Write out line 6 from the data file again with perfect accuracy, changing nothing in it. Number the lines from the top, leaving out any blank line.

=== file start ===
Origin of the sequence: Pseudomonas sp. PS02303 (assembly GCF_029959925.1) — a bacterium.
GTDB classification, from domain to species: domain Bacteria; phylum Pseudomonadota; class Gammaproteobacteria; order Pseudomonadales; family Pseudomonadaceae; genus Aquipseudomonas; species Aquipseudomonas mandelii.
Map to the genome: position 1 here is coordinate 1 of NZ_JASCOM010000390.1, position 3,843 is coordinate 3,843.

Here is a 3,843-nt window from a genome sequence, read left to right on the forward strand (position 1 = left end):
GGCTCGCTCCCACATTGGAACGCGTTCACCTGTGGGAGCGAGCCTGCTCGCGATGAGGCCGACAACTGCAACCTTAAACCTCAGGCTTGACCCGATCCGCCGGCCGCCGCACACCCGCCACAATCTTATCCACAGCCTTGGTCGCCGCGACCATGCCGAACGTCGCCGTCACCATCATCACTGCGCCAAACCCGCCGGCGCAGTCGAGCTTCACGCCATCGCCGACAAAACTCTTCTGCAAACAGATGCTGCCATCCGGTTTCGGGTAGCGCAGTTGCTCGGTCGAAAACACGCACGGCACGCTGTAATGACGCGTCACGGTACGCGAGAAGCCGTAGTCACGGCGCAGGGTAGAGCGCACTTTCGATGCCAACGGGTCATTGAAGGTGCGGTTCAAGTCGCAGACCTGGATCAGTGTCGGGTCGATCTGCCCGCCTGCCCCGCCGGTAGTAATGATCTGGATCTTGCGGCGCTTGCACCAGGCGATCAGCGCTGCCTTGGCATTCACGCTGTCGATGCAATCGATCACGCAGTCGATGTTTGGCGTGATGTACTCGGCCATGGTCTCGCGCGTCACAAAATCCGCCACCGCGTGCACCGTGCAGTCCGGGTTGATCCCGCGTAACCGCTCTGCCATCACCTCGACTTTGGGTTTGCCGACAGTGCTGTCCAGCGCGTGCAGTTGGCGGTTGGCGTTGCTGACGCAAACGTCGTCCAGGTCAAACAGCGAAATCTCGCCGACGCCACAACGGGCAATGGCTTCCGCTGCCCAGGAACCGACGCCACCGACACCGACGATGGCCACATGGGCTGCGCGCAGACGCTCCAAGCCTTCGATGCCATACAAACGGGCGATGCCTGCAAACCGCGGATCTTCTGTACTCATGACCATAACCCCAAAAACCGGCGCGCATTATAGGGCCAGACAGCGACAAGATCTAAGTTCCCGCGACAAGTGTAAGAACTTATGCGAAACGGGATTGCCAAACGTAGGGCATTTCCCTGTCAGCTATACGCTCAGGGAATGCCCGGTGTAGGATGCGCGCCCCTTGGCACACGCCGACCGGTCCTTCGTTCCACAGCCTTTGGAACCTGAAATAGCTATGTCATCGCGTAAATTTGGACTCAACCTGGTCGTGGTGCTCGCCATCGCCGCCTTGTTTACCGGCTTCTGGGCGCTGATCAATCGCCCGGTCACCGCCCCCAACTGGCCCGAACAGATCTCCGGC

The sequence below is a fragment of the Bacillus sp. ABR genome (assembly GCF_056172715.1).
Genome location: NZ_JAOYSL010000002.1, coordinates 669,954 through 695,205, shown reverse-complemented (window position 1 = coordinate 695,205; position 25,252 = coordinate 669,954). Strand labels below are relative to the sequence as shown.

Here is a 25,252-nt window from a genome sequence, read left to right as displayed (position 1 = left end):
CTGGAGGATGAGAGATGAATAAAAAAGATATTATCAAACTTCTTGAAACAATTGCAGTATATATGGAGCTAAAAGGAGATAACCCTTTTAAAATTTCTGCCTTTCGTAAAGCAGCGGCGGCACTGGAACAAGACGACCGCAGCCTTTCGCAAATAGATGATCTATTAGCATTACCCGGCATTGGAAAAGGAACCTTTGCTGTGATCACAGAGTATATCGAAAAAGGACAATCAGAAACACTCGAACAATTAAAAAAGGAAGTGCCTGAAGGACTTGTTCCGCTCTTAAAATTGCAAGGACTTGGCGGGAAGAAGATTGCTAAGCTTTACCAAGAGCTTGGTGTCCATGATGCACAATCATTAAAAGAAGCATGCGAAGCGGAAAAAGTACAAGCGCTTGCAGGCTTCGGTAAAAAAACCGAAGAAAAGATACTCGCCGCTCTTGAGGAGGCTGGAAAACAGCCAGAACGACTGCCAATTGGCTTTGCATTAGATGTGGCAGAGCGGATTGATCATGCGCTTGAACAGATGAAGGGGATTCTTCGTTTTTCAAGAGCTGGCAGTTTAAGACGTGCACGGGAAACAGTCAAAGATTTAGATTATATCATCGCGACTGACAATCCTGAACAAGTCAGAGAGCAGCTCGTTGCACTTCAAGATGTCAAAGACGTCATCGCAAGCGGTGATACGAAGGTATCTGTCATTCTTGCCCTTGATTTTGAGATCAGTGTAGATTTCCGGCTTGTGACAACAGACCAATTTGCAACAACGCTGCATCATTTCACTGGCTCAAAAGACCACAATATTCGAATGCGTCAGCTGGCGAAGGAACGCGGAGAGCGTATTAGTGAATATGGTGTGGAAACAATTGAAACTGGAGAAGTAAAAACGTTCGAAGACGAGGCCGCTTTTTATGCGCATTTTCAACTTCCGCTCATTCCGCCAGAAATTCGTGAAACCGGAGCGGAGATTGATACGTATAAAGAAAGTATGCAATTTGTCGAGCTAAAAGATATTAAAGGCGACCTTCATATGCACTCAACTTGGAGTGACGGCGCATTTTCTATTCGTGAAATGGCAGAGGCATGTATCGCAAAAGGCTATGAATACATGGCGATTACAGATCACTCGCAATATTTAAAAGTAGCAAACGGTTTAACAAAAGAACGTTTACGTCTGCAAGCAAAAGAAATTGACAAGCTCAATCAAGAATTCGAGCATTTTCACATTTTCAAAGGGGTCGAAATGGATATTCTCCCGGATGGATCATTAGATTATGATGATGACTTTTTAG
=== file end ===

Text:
The sequence below is a fragment of the Bacillus sp. ABR genome (assembly GCF_056172715.1).